Almost all corporate entities (established and residing in the Netherlands) are subject to Dutch corporate income tax for their worldwide profits. Foreign source income, a tax exemption, or a tax credit may be available to avoid double taxation, as provided by applicable tax treaties or the Dutch unilateral rules for double taxation (if no tax treaty applies).
Branches of foreign corporate entities are generally only subject to Dutch corporate income tax for specific categories of Dutch source income, such as Dutch real estate or a Dutch permanent establishment.
Most entities incorporated under Dutch law are automatically treated as tax residents of the Netherlands. Dutch or foreign law provides those corporate entities are to be treated as tax resident of the Netherlands if they can be considered to have their place of effective management in the Netherlands according to the facts and circumstances.
Most tax treaties provide for a so-called "tiebreaker rule" when a corporation is considered a tax resident of both treaty states (dual tax residence). In most cases, the corporation will, for application of the tax treaty, have to be considered a tax resident of the country where its effective management is situated.
According to Dutch domestic tax law, a foreign corporate entity doing business in the Netherlands becomes subject to Dutch corporate income tax if and to the extent the foreign corporation can be considered to have a permanent establishment or fixed representative in the Netherlands.
Under most tax treaties, the tax liability is limited to profits attributable to a qualifying permanent establishment. The tax treaty generally provides for a definition of the concept of "permanent establishment." If a tax treaty applies, the definition of permanent establishment provided by this tax treaty also applies to the application of Dutch corporate tax laws. The Dutch unilateral definition of permanent establishment is only relevant if no tax treaty applies.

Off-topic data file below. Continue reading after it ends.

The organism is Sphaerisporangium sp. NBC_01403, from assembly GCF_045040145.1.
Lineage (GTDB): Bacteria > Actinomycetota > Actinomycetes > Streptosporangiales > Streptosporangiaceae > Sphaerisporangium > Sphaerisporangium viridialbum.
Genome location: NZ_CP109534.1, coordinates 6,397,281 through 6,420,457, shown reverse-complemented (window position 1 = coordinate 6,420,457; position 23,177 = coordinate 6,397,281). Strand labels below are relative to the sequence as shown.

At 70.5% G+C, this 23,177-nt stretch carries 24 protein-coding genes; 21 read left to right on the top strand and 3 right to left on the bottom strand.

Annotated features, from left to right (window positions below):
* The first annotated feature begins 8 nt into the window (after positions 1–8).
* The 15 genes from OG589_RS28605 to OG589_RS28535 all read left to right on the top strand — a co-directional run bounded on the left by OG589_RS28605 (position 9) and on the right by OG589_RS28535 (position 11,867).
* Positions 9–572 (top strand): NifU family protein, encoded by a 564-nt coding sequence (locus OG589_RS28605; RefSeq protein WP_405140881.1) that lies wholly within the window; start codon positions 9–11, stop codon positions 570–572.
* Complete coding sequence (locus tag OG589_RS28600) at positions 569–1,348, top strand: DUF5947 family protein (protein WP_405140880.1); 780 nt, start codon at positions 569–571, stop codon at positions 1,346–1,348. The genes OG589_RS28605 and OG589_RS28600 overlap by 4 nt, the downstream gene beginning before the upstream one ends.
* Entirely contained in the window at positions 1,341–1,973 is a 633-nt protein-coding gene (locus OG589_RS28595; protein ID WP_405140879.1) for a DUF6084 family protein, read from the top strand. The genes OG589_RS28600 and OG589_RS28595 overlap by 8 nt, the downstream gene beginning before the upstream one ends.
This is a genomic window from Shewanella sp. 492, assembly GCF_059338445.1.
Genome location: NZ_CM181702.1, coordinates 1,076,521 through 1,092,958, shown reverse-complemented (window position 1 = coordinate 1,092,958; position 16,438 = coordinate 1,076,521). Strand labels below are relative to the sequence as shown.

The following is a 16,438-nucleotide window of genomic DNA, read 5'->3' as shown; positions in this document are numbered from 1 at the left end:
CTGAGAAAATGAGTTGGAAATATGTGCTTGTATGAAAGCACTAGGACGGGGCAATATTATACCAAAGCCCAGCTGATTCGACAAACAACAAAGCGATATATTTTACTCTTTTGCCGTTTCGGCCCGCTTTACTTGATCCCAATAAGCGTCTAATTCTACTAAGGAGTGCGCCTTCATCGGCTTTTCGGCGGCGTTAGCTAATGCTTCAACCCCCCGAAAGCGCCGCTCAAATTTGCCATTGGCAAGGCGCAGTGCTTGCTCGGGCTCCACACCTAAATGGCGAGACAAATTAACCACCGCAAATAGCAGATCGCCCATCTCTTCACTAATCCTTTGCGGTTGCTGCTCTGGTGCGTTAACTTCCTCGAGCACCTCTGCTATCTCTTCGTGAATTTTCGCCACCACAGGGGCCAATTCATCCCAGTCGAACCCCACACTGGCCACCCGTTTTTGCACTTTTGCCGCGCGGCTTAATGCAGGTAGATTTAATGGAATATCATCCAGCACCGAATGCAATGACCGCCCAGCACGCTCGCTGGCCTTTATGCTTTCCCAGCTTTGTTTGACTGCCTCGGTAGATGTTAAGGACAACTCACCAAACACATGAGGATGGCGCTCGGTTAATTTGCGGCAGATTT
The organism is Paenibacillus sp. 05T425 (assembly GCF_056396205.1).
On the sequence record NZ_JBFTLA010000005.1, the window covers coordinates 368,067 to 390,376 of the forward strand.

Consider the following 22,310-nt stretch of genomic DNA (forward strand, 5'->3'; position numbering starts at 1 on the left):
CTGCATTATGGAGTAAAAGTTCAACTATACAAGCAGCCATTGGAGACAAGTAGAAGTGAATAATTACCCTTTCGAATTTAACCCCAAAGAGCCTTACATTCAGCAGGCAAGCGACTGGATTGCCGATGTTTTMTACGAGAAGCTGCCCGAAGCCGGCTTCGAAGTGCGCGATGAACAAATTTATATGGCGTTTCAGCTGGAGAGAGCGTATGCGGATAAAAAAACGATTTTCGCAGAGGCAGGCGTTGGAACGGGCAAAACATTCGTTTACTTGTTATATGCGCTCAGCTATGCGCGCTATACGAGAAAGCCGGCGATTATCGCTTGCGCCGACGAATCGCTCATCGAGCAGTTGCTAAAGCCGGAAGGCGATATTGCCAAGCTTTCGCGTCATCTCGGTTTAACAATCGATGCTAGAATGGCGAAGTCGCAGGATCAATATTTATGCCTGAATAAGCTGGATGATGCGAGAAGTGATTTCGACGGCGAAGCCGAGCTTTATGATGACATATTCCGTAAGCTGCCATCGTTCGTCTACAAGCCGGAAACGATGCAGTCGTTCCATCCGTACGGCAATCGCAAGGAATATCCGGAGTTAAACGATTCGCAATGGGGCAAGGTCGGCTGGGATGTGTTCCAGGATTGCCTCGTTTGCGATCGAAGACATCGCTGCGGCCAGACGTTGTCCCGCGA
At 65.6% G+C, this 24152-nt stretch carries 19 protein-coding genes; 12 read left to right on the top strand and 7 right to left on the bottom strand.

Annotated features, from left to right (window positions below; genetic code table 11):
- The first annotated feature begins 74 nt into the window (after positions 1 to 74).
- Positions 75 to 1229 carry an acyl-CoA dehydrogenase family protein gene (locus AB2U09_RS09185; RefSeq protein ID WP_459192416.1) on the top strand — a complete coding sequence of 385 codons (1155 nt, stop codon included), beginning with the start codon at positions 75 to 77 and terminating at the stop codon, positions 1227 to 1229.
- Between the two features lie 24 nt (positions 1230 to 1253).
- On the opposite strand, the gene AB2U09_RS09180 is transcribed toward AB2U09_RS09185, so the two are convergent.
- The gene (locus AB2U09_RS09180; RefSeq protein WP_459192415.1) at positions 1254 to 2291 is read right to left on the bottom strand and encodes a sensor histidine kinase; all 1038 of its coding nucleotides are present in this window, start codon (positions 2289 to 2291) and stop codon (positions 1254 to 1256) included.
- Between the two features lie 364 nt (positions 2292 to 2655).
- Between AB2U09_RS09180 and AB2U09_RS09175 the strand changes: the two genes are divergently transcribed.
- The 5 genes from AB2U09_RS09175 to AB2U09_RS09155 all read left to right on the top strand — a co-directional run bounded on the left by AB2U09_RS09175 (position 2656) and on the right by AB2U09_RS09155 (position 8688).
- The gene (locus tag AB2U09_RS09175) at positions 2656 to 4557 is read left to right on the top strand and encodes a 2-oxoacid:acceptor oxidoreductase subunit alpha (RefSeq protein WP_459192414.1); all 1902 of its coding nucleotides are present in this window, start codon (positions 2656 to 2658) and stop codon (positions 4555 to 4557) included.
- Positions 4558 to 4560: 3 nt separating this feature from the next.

Under most tax treaties, specific activities of an auxiliary, preparatory, or supporting nature are explicitly excluded from the definition of taxable permanent establishment and not subject to Dutch corporate income tax. This includes the representation in the Netherlands of a so-called Representative Office.
The taxable base and the applicable tax rates for Branches are the same as for Dutch corporations. No special rules apply for the calculation of the taxable profits of permanent establishments; in particular, no special "branch tax" is imposed. There is also no Dutch withholding tax imposed on the remittance of profits by a Dutch Branch to its foreign head office.
Dutch subsidiaries of foreign entities are treated the same way as Dutch-owned corporations.
A Dutch subsidiary will be subject to Dutch corporate income tax on its worldwide profits and capital gains if it is either incorporated in the Netherlands or managed and controlled by the Netherlands.
There are no special tax requirements or restrictions for foreign ownership of Dutch corporations.
Foreign shareholders of a Dutch corporation may be exposed to a Dutch withholding tax on dividends (15%- 2023) unless a lower rate applies instead of a domestic exemption, an exemption provided by an EU Directive, or an applicable tax treaty.